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'Another terrible tragedy': Local leaders react to synagogue shooting

October 27, 2018 - 5:39 pm
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NEW YORK (1010 WINS) -- Local leaders are reacting to the deadly mass shooting at a synagogue in Pittsburgh on Saturday morning, with many showing their support for the victims and encouraging politicians to take action on gun violence in America.

Gov. Andrew Cuomo said he was directing state police to increase their patrols around Jewish centers and other houses of worship. He called the attack “heinous and horrific.”

“We, as a nation, must stand together and stand against the corrosive and destructive forces of hate in all its forms,” the governor said in a statement.

Gov. Phil Murphy said his thoughts and prayers were with the families of the synagogue and with the members of law enforcement who were among those injured.

“We must recommit to ending the scourge of gun violence and to restoring respect for freedom and diversity of religions upon which our nation is based,” Murphy wrote on Twitter.

Sen. Chuck Schumer called it “another terrible tragedy.”

“Our hearts go out to the victims, and their families, and all of the members of Tree of Life Synagogue in Pittsburgh,” he tweeted.

Sen. Kirsten Gillibrand tweeted: “Another mass shooting at another house of worship, this time a hate crime at the Tree of Life synagogue in Pittsburgh.”

“To our Jewish neighbors everywhere, we send love. We stand with you,” she wrote on Twitter.

Sen. Bob Menendez also responded, tweeting: “My heart is aching for the Jewish families who’ve been torn apart by violence on the Sabbath.”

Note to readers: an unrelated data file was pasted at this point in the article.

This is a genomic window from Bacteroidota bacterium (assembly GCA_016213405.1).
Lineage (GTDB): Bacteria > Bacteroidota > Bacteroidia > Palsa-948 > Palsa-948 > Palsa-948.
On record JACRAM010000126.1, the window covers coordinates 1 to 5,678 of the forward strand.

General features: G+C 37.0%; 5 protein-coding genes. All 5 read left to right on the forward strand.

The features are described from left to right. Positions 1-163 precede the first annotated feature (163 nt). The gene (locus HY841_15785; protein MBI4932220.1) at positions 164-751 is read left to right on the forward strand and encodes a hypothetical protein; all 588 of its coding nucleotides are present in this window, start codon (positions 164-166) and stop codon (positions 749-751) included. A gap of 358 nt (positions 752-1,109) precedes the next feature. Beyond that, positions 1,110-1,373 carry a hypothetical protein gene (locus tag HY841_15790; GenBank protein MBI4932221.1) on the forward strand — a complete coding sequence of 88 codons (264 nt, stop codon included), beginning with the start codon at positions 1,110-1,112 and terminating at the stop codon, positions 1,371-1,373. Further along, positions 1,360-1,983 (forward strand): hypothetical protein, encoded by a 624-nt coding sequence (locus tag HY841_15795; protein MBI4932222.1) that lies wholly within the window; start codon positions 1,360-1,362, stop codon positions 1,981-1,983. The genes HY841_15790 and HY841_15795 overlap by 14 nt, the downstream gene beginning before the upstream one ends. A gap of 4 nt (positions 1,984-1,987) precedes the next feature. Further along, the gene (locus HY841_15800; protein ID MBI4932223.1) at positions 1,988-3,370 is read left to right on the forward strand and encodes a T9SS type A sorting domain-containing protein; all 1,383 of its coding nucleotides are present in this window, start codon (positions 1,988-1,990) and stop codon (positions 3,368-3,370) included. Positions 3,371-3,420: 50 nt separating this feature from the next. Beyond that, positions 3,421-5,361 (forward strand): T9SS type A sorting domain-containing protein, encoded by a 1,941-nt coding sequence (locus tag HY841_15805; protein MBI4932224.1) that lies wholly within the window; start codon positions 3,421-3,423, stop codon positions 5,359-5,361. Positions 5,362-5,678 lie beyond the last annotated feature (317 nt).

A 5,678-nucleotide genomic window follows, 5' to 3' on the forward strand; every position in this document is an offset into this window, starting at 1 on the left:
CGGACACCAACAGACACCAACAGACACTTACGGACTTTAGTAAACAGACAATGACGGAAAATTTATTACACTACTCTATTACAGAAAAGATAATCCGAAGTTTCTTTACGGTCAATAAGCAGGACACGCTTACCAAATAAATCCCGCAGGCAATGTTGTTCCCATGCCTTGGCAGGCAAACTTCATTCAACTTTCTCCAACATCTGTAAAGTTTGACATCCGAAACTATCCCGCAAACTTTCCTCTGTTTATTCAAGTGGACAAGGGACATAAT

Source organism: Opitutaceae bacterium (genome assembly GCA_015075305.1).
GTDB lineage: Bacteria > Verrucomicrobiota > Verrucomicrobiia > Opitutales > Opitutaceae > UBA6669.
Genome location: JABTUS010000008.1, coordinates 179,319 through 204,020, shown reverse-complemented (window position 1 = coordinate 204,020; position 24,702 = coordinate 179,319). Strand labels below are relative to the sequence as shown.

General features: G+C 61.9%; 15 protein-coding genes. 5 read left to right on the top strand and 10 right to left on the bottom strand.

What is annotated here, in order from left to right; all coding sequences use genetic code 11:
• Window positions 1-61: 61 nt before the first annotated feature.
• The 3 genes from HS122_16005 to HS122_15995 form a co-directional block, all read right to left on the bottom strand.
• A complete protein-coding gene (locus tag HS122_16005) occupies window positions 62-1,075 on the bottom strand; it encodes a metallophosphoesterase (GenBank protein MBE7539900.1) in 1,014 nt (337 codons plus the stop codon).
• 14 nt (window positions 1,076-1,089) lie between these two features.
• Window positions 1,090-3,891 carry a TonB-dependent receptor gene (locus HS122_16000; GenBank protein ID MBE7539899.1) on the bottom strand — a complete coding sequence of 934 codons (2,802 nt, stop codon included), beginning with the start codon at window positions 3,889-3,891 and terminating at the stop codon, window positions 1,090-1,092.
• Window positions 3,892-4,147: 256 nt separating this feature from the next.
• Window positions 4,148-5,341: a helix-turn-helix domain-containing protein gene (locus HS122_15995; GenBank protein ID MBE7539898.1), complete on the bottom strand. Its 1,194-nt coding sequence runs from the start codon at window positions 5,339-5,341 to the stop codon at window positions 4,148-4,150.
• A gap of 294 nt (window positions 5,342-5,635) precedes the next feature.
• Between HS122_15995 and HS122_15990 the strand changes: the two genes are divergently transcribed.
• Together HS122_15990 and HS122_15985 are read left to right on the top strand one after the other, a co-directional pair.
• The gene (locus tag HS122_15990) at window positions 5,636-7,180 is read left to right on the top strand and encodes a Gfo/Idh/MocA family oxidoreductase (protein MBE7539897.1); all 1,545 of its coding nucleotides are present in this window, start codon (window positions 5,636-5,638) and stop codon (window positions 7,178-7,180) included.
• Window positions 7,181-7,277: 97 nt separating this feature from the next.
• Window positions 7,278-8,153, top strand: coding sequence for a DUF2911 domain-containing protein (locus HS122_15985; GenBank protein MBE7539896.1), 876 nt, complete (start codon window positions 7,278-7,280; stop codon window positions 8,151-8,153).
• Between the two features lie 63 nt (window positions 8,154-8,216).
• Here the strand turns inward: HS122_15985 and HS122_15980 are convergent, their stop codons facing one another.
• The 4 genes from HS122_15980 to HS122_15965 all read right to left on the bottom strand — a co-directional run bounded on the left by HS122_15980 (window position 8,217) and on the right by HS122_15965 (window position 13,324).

“Houses of worship in the United States of America should not require armed guards,” Menendez tweeted. “This country was founded on the principle that every single person should be able to practice their religion freely and in peace.”

Sen. Cory Booker tweeted that “my heart breaks for the victims and their families affected by this senseless tragedy and horrific act of anti-Semitic violence.”

“We must unite against this hatred, and take action to prevent future gun violence – we are not powerless to stop this.”

The shooting also reignited the longstanding national debate about guns: President Donald Trump said the outcome might have been different if the synagogue "had some kind of protection" from an armed guard, while Pennsylvania's Democratic Gov. Tom Wolf noted that once again "dangerous weapons are putting our citizens in harm's way."

Trump called the shooting a "wicked act of mass murder" that "is pure evil, hard to believe and frankly something that is unimaginable."

Trump has at times been accused by critics of failing to adequately condemn hate, such as when he blamed "both sides" for the violence at a Charlottesville white supremacist rally.

On Saturday, he said that anti-Semitism "must be confronted anywhere and everywhere it appears."